"A lot of people ask me, 'Why don't you just be a normal teenager, live a normal life?'" says 15-year-old Ben Casnocha, having lunch on a cloudy January afternoon at a crepe place in Cole Valley, the neighborhood he's lived in since birth. He speaks in an earnest, articulate baritone, and his vocabulary is devoid of the "um"s and "like"s that riddle most teenagers' conversation. His face has already shed its boyish roundness, and at a sturdy 6-foot-3, he's tall enough as a sophomore to play center for the vaunted University High School basketball team. He has a game later this night, in fact, and he's dressed in loose-fitting warm-up attire: stylish sweat pants and complementary sweat shirt, high-top sneakers, and a baseball cap pulled over his wavy brown hair. But even with his size and his clean-cut looks, he evinces a thoughtfulness at odds with the stereotypical high school jock, and a lack of pretension that sets him apart from most adolescent intellectuals. "I don't want to be normal, I want to be something else," Casnocha says, his broad, friendly features curling into a frown. "The emphasis people place on the classroom," he grouses, shaking his head. "It doesn't offer nearly... More >>>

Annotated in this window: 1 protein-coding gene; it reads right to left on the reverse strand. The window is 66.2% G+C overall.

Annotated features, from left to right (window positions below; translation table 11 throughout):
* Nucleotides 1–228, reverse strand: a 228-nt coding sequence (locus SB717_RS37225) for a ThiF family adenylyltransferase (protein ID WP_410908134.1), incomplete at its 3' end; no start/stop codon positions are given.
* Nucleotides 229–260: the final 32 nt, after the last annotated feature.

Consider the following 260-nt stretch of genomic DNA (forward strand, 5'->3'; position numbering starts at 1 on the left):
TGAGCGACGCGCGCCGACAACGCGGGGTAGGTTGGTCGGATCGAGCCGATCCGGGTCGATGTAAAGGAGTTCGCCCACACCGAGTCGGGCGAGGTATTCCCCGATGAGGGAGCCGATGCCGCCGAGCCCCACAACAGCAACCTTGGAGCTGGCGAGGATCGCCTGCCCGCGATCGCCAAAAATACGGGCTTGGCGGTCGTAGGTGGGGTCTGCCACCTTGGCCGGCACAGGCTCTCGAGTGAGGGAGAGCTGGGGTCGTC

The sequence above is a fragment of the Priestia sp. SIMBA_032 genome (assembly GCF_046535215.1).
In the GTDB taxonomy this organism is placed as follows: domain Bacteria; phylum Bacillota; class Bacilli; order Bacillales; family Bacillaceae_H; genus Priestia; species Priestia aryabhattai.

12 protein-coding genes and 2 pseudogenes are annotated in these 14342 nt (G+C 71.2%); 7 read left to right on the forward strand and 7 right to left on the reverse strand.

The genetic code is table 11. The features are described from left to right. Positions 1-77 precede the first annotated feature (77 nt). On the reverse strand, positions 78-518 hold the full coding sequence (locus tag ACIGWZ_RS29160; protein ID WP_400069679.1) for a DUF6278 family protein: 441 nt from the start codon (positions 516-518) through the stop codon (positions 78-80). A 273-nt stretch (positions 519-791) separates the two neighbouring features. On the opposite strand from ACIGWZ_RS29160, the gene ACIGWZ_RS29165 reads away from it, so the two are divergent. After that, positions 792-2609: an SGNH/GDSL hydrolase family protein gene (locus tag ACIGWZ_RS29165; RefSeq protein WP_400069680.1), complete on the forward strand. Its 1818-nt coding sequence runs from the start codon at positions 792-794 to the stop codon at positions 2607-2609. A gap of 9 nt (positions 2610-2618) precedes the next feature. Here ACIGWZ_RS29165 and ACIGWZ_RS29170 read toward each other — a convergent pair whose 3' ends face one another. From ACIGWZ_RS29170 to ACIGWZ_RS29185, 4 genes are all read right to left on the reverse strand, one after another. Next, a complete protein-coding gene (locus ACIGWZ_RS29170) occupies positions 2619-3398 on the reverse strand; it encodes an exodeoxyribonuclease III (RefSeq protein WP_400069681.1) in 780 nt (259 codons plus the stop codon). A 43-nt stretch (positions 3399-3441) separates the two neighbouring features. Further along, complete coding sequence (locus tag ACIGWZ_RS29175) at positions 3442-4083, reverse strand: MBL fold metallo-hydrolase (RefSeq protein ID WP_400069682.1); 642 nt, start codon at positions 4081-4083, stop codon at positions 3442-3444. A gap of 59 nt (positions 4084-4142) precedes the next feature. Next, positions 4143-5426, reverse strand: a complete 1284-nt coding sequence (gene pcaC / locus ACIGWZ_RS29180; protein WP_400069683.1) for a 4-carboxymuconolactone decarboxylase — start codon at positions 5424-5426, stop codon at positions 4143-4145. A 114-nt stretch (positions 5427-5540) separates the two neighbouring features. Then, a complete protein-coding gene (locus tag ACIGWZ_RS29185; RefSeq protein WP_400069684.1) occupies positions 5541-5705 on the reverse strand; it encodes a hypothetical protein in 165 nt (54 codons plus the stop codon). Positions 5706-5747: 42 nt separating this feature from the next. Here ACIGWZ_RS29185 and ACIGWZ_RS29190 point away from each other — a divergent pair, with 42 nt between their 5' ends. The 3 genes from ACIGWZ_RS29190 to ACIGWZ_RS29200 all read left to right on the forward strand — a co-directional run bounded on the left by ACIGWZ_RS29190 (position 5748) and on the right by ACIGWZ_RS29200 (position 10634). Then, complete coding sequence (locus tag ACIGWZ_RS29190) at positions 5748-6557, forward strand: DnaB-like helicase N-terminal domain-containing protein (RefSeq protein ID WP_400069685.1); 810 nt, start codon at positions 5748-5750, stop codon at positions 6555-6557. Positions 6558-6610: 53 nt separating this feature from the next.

"A lot of my peers are smarter than I am," says
15-year-old Ben Casnocha. "They just can't express
what they're thinking as well."